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Nicole Bettendorf
Nicole Bettendorf
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2011 Legislative Changes to Include Ignition Interlock for DUI Offenders

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As Mike Bryant pointed out in a previous blog, the Minnesota legislature has yet, again made changes to several aspects of DUI laws. One of the more prominent changes has been the integration of the ignition interlock device. What started out as a pilot program has evolved to become a state law. The ignition interlock is a piece of equipment placed in a motor vehicle that is “designed to measure breach alcohol concentration and to prevent a motor vehicle’s ignition from being started by a person whose breach alcohol concentration measures .02 or higher on the equipment.”

Starting July 1, 2011, certain DUI offenders who have their licenses revoked or canceled may be allowed to bypass certain “hard revocation periods” and continue driving with this device in their vehicles. Currently, first time DUI offenders with a blood alcohol concentration between .08-.19 with no aggravating factors would lose their licenses for up to 90 days. Those same offenders could apply for a work permit but had to wait 15 days. The 15 days represented the “hard revocation period.” Under the new law, these same DUI offenders circumvent this waiting period by installing the ignition interlock device in their motor vehicles.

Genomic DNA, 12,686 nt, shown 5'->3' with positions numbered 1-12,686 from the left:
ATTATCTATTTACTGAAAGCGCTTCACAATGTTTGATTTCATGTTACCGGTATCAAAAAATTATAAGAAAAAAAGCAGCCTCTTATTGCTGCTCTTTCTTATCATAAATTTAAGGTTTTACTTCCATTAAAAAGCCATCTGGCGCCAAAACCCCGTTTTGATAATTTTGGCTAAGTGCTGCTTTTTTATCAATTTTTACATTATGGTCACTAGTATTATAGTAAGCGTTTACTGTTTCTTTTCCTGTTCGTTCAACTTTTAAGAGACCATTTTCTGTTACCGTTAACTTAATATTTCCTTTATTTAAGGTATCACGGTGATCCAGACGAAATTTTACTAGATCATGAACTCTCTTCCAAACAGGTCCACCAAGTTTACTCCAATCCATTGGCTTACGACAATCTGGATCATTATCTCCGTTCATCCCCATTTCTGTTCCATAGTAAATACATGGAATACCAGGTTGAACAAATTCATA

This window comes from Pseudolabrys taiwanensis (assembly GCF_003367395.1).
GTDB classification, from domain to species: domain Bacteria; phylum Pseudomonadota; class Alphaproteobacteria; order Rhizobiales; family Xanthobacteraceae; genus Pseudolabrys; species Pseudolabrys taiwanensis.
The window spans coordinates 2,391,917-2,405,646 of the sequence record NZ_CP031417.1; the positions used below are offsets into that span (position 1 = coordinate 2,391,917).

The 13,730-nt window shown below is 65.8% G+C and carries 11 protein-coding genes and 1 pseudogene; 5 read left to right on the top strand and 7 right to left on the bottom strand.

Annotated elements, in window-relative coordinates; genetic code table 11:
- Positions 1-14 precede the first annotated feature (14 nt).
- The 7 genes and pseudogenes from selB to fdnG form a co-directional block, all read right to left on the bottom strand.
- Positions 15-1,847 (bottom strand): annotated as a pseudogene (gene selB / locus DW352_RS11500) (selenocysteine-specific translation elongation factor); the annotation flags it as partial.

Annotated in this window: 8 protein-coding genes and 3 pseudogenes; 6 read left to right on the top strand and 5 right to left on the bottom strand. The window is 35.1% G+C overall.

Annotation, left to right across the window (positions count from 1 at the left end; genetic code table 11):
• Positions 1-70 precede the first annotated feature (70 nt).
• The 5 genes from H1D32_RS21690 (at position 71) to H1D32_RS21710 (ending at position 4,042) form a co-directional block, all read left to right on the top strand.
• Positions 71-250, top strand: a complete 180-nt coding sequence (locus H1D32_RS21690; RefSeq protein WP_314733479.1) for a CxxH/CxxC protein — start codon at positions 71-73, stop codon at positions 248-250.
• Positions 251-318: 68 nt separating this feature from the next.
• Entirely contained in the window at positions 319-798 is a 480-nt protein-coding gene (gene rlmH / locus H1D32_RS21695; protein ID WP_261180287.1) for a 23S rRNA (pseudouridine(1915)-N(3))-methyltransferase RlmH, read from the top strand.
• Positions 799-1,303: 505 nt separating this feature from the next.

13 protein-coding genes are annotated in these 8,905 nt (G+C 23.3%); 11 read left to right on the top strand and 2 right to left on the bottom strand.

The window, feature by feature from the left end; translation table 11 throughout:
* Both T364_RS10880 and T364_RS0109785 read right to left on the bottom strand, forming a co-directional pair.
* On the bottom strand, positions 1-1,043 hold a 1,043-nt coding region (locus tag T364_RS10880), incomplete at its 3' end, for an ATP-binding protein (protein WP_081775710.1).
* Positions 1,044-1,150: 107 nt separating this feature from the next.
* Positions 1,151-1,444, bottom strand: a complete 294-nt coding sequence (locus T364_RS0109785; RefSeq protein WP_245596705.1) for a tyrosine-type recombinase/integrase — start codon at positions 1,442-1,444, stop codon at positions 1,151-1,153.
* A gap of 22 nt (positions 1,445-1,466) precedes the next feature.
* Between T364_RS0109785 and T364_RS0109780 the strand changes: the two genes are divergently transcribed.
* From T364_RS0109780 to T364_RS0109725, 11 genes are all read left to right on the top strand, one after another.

This new piece of legislation also includes changes involving alcohol concentration and driving restriction waiting periods. Prior to the new enactment, alcohol offenders with a BAC of “.20 or more” would have their driver’s license revoked for twice the period of time otherwise provided. The new legislation changes the BAC level from .20 or more to “twice the legal limit,” which in Minnesota means a BAC of .16 or more. The applicable revocation period was also changed from “twice the period of time” to “not less than one year.”

Applying the new law to the example of first time DUI offenders above, first time DUI offenders with a BAC of .16 or above (with no other aggravating factors) would now lose their licenses for 1 year as opposed to 90 days under the current law.

The 2011 legislative changes to Minnesota’s DUI laws can be complicated and sometimes difficult to understand. That is why it is all the more crucial that when you are charged with a crime such as a DUI, you immediately seek advice from an experienced attorney. The sooner you talk to an attorney, the better your chances that all of your options can be explored. At Bradshaw & Bryant, we have been helping people with all levels of charges from DUI and drug charges to physical assaults and homicides. We have put the time in to court to make a difference for you.